Oncologist-approved cancer information from the American Society of Clinical Oncology
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Liver Cancer

This section has been reviewed and approved by the Cancer.Net Editorial Board, 3/2014
Risk Factors and Prevention

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ON THIS PAGE: You will find out more about the factors that increase the chance of developing this type of cancer. To see other pages in this guide, use the colored boxes on the right side of your screen, or click “Next” at the bottom.

A risk factor is anything that increases a person’s chance of developing cancer. Although risk factors often influence the development of cancer, most do not directly cause cancer. Some people with several risk factors never develop cancer, while others with no known risk factors do. However, knowing your risk factors and talking about them with your doctor may help you make more informed lifestyle and health care choices.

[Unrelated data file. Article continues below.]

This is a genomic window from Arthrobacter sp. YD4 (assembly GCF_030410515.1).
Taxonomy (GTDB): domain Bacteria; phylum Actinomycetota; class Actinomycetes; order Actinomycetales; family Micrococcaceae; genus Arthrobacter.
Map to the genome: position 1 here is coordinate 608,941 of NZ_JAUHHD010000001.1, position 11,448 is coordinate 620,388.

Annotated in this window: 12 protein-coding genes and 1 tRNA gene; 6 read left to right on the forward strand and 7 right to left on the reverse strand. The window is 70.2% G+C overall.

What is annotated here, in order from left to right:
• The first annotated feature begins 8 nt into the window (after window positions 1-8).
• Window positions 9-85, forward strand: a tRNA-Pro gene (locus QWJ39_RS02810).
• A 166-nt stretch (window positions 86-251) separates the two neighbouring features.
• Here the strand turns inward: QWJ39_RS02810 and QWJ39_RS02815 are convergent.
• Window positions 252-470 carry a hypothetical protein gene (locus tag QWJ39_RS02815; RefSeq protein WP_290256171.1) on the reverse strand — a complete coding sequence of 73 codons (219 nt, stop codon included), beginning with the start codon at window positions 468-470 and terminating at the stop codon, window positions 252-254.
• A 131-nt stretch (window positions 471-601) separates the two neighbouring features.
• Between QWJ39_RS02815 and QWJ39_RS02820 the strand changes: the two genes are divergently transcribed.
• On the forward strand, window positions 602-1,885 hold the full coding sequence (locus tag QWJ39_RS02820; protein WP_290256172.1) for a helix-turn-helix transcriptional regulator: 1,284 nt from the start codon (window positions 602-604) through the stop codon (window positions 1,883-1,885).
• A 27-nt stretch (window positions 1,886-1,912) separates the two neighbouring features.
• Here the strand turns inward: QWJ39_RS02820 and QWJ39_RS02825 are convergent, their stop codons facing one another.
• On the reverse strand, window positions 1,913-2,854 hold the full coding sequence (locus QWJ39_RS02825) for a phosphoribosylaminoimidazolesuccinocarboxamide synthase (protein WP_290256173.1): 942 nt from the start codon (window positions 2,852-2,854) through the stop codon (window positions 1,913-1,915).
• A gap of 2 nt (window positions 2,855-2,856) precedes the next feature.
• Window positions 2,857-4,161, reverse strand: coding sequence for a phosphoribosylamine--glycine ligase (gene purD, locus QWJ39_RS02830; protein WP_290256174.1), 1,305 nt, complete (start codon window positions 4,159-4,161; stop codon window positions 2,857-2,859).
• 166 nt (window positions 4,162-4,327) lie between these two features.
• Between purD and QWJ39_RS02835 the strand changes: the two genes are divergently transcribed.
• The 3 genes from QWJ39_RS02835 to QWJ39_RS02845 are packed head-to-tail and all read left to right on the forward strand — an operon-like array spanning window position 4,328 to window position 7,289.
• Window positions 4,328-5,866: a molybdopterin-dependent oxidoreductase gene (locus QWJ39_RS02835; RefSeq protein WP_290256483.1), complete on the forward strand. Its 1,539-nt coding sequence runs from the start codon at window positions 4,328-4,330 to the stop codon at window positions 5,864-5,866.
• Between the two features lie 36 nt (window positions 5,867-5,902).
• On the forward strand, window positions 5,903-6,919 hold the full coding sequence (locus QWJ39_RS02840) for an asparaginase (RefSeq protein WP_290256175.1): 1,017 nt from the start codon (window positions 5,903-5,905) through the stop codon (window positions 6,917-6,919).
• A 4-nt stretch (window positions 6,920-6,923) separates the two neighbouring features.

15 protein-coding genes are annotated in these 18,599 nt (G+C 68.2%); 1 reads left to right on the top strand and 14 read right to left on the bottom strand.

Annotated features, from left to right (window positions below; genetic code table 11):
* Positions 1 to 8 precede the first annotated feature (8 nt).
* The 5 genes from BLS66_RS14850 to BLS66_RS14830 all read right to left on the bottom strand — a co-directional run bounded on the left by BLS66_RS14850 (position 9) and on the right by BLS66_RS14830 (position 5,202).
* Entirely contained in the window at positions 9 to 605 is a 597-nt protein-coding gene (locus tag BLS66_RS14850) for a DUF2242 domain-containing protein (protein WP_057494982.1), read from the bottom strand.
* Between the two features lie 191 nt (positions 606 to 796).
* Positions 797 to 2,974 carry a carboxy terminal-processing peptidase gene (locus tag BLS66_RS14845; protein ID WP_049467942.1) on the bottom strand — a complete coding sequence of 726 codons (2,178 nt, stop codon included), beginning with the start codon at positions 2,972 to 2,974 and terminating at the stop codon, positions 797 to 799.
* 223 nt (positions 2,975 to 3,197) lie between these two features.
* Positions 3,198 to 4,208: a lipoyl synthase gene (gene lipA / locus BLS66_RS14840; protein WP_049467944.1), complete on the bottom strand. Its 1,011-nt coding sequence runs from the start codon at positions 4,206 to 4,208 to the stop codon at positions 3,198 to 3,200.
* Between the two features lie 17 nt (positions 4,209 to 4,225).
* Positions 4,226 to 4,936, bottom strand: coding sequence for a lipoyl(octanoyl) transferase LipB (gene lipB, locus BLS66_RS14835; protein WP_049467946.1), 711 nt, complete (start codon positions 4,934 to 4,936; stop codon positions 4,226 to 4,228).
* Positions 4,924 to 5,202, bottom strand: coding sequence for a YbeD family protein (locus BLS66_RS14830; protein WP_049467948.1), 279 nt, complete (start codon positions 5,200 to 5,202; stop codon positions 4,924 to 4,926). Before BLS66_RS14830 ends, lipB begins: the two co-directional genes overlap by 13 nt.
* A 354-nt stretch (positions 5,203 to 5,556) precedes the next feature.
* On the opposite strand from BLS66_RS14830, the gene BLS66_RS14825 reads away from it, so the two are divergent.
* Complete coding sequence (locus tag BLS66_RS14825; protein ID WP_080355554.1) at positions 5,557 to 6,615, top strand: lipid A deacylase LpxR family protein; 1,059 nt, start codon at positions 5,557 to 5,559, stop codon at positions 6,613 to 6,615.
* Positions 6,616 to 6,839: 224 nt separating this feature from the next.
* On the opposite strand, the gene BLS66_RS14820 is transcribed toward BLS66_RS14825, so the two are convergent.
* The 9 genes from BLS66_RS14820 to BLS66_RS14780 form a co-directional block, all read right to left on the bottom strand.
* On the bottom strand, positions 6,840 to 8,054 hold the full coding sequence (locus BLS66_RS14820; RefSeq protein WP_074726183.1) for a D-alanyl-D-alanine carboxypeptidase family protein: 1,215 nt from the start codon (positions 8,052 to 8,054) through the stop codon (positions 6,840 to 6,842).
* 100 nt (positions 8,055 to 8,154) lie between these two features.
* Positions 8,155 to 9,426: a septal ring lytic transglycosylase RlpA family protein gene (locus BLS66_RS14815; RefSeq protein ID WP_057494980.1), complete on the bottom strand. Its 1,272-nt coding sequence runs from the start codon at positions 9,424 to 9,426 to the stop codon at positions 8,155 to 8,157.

The following factors can raise a person’s risk of developing HCC. The main risks in the United States are cirrhosis of the liver and non-alcoholic fatty liver disease (NAFLD).

Viral hepatitis. Hepatitis viruses are viruses that infect the liver. Two common types are hepatitis B and hepatitis C. Chronic liver infection with the hepatitis B or hepatitis C virus is associated with less than half of liver cancers diagnosed in the United States; however, viral hepatitis is the largest risk factor for this type of cancer worldwide. People who have the hepatitis B virus face up to a 100-fold increased risk of developing HCC, although HCC usually develops several decades after such an infection starts.